Purchasing commercial real estate in Houston has the potential to be a complex process due to the legal formalities that must be observed. This can be made more complicated when a third party is involved, so ensuring that everyone is in agreement and that all aspects of the transaction are in writing is essential.
The attempted purchase of 8.5 acres belonging to a Catholic school foundation has led to litigation in Harris County. The plaintiff claims that he discussed his plans and reached an agreement with the school’s president, and that these included a $95,000 donation to the school in exchange for a quick approval from the school board. However, although the sale would have been within the responsibilities of the president, the rights to the school’s real estate are held by a nonprofit foundation that denies the existence of an agreement.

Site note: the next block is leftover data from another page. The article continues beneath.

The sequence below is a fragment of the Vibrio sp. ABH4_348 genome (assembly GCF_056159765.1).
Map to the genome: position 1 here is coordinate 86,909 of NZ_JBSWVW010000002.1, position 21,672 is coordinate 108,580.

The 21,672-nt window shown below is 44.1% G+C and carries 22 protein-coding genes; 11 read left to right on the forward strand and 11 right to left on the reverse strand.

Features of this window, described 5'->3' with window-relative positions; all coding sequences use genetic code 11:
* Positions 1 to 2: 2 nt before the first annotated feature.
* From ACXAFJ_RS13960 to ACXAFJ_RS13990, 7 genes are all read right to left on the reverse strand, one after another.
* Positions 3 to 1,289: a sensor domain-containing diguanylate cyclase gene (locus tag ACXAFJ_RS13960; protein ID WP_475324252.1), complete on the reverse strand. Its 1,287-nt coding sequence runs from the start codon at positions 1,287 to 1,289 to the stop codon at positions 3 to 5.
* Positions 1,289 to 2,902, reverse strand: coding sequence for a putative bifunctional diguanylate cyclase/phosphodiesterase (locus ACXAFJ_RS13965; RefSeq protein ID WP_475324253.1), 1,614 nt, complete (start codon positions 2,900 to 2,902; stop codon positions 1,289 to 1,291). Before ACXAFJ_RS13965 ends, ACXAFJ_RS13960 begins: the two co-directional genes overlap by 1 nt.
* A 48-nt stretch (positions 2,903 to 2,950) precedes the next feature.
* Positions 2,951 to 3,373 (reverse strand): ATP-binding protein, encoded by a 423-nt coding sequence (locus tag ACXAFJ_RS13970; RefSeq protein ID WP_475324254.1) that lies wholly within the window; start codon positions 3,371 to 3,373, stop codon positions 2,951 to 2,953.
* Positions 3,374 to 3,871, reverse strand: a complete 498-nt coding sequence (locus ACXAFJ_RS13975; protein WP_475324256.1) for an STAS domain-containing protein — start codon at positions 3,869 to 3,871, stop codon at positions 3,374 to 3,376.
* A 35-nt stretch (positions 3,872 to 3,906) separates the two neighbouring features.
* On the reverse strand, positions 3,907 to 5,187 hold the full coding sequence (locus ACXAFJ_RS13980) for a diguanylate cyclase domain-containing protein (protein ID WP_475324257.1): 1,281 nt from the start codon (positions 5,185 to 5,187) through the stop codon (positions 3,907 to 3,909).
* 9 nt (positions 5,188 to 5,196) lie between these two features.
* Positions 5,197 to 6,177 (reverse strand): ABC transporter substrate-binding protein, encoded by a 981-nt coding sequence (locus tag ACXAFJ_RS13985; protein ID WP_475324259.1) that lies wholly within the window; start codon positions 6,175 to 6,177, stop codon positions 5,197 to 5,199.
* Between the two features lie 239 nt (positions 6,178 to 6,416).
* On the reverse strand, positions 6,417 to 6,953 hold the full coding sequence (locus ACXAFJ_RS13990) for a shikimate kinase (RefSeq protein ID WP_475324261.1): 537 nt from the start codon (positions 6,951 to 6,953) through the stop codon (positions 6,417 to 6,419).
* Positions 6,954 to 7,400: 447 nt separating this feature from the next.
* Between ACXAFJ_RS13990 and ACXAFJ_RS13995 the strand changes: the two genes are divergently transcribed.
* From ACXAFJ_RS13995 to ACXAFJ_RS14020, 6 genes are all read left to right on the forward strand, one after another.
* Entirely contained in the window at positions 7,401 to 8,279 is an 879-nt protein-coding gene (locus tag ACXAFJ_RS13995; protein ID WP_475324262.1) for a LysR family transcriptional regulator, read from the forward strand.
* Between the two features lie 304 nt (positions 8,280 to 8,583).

Records show that the school’s foundation took steps to allow commercial use of the property, but members of the board claim that there never was a contract or letter of intent approved by the president or the board. The school’s priest did receive drafts of the letters of intent, but they claim these did not represent a binding contract because the legal description of the acres in question was not included.
Breach of contract may be difficult to prove when there is no documentation to support the plaintiff’s claims, or when there are missing papers or signatures. An attorney who is familiar with the laws and regulations specific to the Houston area may be able to provide legal assistance when there is a dispute over a contract for commercial real estate.
Source: Houston Chronicle, “Trial set for Catholic nonprofit, developer over land dispute,” Nora Olabi, May 31, 2016